Jesus is quite clear that the Lord is not impressed by long-winded prayer, the kind of prayer that the Pharisees prayed while standing on the street corners and in their places of honor. A couple of weeks ago, we looked at the prayer of Hannah, a prayer so passionate that the priest, Eli, mistook her for being drunk. The prayer that Jesus taught His disciples is short and rhythmic, following a precise pattern and hitting on a number of characteristics of God's heart and glory.
And all of this raises the question: how, then, should we pray?
It's an age-old question in Christianity. It seems that no matter who you talk to, no matter how they do it, no matter how much confident assurance they have in the Lord, no one (or at least, very few) of us know if we are praying "right." What even is prayer?
One of the pieces of advice I've heard fairly often is that of all the things you should avoid in prayer, repetition is one of them. You don't get what you want by badgering God about it. You don't get what you want by just saying it over and over again. And, they say, repetition in prayer is one of the ultimate signs that you don't really trust God. If you did, you'd know that you only have to ask once, then trust.
Yet repetition in prayer is one of those things that I find myself doing over and over again. I just can't seem to help myself. But the older I get, the more I pray, and the more I pray the same prayers again and again and again (and often, the same sentences over and over and over), the more I realize that my repetition in prayer is not for God's sake; it's for mine.
I need to hear what it's like for me to trust God.
I need to hear what it's like for me to tap into that place of deep hope and confident assurance that lies within me. I need to hear what it's like for me to say something that seems completely unfathomable, out loud, and not only want it, but believe it. I need to hear what it's like for me to lay my burdens down, to own them and share them and let them be real, but to also let their answer be just as real. I need to hear myself speak faith.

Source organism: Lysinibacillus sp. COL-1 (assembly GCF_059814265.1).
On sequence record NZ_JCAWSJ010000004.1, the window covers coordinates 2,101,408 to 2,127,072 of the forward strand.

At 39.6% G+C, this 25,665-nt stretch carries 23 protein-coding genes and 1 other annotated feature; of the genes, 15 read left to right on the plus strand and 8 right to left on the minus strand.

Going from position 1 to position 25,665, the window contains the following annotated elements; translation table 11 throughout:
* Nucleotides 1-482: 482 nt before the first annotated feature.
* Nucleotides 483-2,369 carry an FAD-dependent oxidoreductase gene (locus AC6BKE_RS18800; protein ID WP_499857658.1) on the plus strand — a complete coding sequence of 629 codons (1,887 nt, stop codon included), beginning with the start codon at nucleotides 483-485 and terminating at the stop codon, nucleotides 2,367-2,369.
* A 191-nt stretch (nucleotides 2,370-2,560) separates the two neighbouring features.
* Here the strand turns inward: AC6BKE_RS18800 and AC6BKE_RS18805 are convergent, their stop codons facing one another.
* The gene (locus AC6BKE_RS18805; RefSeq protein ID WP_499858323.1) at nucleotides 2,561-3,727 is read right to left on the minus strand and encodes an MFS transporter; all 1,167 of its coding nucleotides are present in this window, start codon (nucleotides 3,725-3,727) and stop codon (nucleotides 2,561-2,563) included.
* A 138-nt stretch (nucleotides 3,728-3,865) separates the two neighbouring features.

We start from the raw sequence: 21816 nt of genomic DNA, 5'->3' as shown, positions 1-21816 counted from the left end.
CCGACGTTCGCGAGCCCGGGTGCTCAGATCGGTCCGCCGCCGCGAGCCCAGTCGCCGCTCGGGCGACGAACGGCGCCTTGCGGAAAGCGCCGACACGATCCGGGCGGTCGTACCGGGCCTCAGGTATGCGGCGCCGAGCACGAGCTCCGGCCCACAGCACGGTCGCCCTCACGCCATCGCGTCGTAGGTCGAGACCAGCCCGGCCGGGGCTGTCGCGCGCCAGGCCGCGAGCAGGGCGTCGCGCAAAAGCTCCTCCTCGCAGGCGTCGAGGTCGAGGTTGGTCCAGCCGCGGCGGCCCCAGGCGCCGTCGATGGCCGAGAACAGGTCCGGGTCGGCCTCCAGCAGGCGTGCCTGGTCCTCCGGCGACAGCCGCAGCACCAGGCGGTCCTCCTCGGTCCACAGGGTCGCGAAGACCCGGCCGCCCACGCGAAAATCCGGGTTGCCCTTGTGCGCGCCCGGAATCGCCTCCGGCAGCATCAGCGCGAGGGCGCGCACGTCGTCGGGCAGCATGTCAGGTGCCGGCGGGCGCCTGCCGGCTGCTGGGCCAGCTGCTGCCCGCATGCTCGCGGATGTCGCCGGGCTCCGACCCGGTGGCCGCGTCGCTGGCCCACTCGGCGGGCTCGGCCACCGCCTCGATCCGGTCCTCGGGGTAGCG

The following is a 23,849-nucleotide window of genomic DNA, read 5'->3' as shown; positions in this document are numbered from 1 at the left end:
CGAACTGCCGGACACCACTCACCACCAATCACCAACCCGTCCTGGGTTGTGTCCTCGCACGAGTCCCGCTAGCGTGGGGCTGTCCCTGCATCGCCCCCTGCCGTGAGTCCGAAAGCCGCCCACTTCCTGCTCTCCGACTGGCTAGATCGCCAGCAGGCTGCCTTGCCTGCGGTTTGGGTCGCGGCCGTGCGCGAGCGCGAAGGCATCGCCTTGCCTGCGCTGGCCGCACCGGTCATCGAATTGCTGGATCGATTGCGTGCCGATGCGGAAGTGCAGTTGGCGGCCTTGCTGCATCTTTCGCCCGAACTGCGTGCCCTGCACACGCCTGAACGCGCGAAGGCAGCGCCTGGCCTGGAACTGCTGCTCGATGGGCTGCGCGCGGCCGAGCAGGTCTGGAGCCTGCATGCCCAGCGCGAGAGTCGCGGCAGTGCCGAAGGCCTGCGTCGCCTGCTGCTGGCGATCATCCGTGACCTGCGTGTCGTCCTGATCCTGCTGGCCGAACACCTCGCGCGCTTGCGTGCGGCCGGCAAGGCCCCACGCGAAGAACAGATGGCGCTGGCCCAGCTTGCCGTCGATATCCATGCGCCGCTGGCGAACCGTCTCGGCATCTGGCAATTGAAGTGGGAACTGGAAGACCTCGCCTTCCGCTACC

And I need to hear it again.
The truth is that when I repeat myself in prayer, it's not because I'm wondering if God heard me. It's not because I'm wanting Him to know how badly I really want something. It's not because I think that if I say it more often, it somehow entitles me to have it. It's purely and wholly because every time I say it, I believe it a little more. I believe God a little more. I feel a little more what it's like to have a God that can even do that and a faith that can even believe it.
And oddly enough, that doesn't end up backing God into a corner. It doesn't hinge my faith on God's answer. It doesn't require that I hear a resounding, cosmic "yes" in order for my belief to have been real, for my God to be good. In fact, it's quite the opposite. This repetition gets my faith and my God so deep into my heart that I can't help but remember who He is, I can't help but know for sure. And this lets me actually let go of the answer, for whatever the answer is, the Lord is the same.
Sometimes - okay, a lot - I laugh at myself because I know there's all this stuff about how you're not supposed to repeat yourself in prayer, about how you're just "supposed," I guess, to pray once and then leave it alone, let God do His thing. There's something important about letting God do His thing, but in faith, there's something important about doing my thing, too. And my thing, sometimes, is to repeat myself. Over and over and over again, until I feel what faith feels like and remember who He is.